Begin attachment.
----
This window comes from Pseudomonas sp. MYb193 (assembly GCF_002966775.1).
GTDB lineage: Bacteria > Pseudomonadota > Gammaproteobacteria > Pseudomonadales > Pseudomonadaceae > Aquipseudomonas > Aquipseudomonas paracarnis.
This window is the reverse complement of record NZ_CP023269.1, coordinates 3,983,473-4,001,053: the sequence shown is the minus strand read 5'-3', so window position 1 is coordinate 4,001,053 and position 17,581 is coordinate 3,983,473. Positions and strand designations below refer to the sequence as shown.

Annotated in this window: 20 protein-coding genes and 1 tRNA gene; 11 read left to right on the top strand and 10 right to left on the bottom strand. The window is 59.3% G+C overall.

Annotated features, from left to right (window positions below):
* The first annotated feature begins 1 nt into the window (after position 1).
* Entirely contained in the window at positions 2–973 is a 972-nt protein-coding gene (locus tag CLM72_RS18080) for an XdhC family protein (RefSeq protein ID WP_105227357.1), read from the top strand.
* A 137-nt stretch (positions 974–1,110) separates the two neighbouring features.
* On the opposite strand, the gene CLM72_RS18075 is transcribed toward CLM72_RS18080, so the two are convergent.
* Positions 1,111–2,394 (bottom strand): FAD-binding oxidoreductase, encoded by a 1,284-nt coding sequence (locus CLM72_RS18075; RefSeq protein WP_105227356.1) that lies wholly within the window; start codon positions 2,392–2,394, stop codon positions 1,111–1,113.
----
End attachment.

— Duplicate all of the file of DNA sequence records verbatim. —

This window comes from Pseudomonas sp. MYb193 (assembly GCF_002966775.1).
GTDB lineage: Bacteria > Pseudomonadota > Gammaproteobacteria > Pseudomonadales > Pseudomonadaceae > Aquipseudomonas > Aquipseudomonas paracarnis.
This window is the reverse complement of record NZ_CP023269.1, coordinates 3,983,473-4,001,053: the sequence shown is the minus strand read 5'-3', so window position 1 is coordinate 4,001,053 and position 17,581 is coordinate 3,983,473. Positions and strand designations below refer to the sequence as shown.

Annotated in this window: 20 protein-coding genes and 1 tRNA gene; 11 read left to right on the top strand and 10 right to left on the bottom strand. The window is 59.3% G+C overall.

Annotated features, from left to right (window positions below):
* The first annotated feature begins 1 nt into the window (after position 1).
* Entirely contained in the window at positions 2–973 is a 972-nt protein-coding gene (locus tag CLM72_RS18080) for an XdhC family protein (RefSeq protein ID WP_105227357.1), read from the top strand.
* A 137-nt stretch (positions 974–1,110) separates the two neighbouring features.
* On the opposite strand, the gene CLM72_RS18075 is transcribed toward CLM72_RS18080, so the two are convergent.
* Positions 1,111–2,394 (bottom strand): FAD-binding oxidoreductase, encoded by a 1,284-nt coding sequence (locus CLM72_RS18075; RefSeq protein WP_105227356.1) that lies wholly within the window; start codon positions 2,392–2,394, stop codon positions 1,111–1,113.